Your Financial Help

Can Make a Difference in

Saving Gualala River Steelhead

To date, aside from some generous monetary donations from friend Mark Felton (and valuable time contributed by him and many other individuals), my work on the Gualala River has been completely self-funded. I have gladly contributed tens of thousands of dollars of my time and money to helping save this river and its steelhead for future generations.

However, now, time is becoming of the essence. The river’s existing environmental problems, led by the ugly summertime phenomenon of dewatering, due to development pressures and landscape conversions, are worsening incrementally. And new, even more ominous threats to the river–including huge proposed vineyard expansions–are on the horizon.

Meanwhile, the kind of systematic steelhead population surveys and related work I have been doing since 2001 are needed for other key tributaries of the river–not just the Wheatfield Fork, where my efforts have been focused. It is not likely that resource management agencies, despite their lifeblood being our hard-earned tax dollars, will be stepping up to the plate to do this work anytime soon. They have been sitting on their collective hands for over 4 decades. So, it’s likely to be totally up to the rest of us to ensure that the job of documenting the river’s real environmental problems and remaining steelhead resource is done in a timely, comprehensive and complete manner.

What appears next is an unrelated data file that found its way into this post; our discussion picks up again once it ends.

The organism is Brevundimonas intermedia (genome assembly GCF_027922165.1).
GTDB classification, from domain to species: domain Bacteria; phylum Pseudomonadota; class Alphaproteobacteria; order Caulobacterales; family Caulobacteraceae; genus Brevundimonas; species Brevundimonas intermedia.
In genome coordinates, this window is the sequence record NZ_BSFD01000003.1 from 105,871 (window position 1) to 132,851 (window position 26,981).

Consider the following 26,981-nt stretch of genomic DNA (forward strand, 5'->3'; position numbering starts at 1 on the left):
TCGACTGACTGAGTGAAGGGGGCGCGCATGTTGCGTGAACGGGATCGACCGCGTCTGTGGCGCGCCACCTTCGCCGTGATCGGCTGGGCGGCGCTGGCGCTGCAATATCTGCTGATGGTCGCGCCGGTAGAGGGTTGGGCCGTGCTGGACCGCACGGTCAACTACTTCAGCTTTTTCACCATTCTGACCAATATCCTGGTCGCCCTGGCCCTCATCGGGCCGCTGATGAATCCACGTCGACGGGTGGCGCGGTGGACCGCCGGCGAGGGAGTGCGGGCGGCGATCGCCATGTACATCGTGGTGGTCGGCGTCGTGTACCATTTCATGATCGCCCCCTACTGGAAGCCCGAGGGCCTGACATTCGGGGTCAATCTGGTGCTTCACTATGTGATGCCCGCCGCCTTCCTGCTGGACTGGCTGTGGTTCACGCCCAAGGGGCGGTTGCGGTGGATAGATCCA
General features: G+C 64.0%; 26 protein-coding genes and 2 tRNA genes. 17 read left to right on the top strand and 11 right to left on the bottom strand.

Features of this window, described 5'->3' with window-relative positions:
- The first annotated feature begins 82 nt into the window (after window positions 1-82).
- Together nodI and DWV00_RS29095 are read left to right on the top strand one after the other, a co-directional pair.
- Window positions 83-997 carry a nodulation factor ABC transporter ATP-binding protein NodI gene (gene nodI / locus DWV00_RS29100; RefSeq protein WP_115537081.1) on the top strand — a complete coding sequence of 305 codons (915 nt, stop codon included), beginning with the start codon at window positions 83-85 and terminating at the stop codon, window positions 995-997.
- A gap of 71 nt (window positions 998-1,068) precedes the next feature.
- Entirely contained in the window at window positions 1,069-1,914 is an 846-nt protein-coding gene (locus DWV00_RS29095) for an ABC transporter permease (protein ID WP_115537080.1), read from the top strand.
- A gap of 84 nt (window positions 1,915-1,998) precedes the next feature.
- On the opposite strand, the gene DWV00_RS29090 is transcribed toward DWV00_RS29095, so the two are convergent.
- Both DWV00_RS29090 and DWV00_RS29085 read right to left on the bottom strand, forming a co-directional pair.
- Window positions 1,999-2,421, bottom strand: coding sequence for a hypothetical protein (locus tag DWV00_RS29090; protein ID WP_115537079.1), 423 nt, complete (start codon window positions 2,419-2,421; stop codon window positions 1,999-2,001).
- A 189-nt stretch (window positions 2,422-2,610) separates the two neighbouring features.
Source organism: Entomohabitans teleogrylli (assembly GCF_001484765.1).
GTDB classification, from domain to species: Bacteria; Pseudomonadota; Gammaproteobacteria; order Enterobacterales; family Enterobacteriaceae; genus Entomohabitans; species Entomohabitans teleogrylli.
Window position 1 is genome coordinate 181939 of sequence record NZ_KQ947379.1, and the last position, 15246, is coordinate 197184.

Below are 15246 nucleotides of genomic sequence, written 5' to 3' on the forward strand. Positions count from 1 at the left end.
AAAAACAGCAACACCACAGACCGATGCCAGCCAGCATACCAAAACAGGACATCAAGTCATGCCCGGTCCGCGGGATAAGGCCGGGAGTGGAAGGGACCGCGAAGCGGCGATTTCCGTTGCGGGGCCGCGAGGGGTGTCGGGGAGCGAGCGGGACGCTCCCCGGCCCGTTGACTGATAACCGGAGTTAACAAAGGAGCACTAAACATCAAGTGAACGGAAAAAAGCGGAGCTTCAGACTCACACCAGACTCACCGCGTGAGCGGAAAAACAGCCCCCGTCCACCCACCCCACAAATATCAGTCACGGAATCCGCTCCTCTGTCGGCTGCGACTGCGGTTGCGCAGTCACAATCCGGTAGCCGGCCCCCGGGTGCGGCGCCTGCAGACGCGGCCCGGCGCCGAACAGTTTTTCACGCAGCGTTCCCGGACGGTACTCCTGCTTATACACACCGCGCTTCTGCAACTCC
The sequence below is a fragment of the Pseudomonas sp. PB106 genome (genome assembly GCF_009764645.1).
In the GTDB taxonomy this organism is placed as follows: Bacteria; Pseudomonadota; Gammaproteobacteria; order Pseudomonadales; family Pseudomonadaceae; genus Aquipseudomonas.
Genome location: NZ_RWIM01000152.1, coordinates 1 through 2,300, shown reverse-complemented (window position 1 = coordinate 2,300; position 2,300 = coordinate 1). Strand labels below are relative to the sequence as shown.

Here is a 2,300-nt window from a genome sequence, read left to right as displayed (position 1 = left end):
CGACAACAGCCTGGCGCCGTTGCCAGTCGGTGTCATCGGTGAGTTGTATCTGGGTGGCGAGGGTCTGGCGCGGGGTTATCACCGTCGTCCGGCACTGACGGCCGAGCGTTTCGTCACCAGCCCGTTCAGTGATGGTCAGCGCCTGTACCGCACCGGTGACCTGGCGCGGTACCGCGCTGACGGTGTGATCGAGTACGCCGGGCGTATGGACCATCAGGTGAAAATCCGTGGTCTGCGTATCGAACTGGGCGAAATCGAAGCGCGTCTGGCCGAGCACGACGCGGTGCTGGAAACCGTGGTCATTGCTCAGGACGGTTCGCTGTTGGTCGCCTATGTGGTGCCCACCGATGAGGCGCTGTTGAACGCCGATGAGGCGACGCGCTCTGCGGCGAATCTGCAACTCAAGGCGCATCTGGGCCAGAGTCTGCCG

Helicopter surveys are an important tool that can help. The initial two spawning surveys and one stream dewatering survey done by helicopter in 2007 (see Helicopter Surveys and 2007 Annual Report) demonstrated feasibility of this survey approach. During my remaining time on the river, I want to expand survey coverage by utilizing helicopters and by hiring some qualified assistants. I also need to begin corroborating my population survey results, using weir counts, mark-recapture techniques, and other methods. These are expensive endeavors.

If you or your group, have deep pockets and are interested in contributing a significant sum (at least a few thousand dollars) to the Gualala River cause, I want to hear from you. I am also looking to connect with folks with really deep pockets (or connections to such) to implement a strategy that could effectively lock the river’s present status–including fisheries–in place. Large donations can be structured in a manner to provide the donor(s) with tax deductibility, through a certified charitable, non-profit 501(c)(3) organization (Fishery Foundation of California) I am affiliated with. So, if you have the ability to help in a big way–or a connection to such–please contact me.

Also, if you want to help financially, but are not the deep-pocketed contributor I am seeking, please make whatever smaller contribution of a few dollars or more to another very worthy group–FoGR (Friends of Gualala River) at This local, grass-roots organization knows the issues and is working diligently to save the river and its fish. They can also provide tax deductibility for your contribution.

Thanks for your contributions–RD.


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